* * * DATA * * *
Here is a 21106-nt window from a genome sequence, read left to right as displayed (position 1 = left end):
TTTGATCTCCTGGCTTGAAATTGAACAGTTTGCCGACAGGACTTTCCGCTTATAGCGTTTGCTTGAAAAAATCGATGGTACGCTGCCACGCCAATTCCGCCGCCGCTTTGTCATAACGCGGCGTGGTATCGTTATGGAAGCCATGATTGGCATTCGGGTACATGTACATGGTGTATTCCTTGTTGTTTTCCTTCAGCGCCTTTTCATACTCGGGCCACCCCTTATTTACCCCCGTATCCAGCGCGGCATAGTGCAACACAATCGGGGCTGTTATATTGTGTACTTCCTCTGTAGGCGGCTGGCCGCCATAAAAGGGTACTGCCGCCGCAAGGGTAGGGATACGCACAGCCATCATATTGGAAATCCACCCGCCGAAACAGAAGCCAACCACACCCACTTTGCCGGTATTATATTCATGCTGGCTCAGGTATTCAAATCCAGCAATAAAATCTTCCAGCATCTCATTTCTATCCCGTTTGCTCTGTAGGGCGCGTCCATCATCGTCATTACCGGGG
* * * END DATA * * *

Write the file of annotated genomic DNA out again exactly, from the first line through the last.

Here is a 21106-nt window from a genome sequence, read left to right as displayed (position 1 = left end):
TTTGATCTCCTGGCTTGAAATTGAACAGTTTGCCGACAGGACTTTCCGCTTATAGCGTTTGCTTGAAAAAATCGATGGTACGCTGCCACGCCAATTCCGCCGCCGCTTTGTCATAACGCGGCGTGGTATCGTTATGGAAGCCATGATTGGCATTCGGGTACATGTACATGGTGTATTCCTTGTTGTTTTCCTTCAGCGCCTTTTCATACTCGGGCCACCCCTTATTTACCCCCGTATCCAGCGCGGCATAGTGCAACACAATCGGGGCTGTTATATTGTGTACTTCCTCTGTAGGCGGCTGGCCGCCATAAAAGGGTACTGCCGCCGCAAGGGTAGGGATACGCACAGCCATCATATTGGAAATCCACCCGCCGAAACAGAAGCCAACCACACCCACTTTGCCGGTATTATATTCATGCTGGCTCAGGTATTCAAATCCAGCAATAAAATCTTCCAGCATCTCATTTCTATCCCGTTTGCTCTGTAGGGCGCGTCCATCATCGTCATTACCGGGG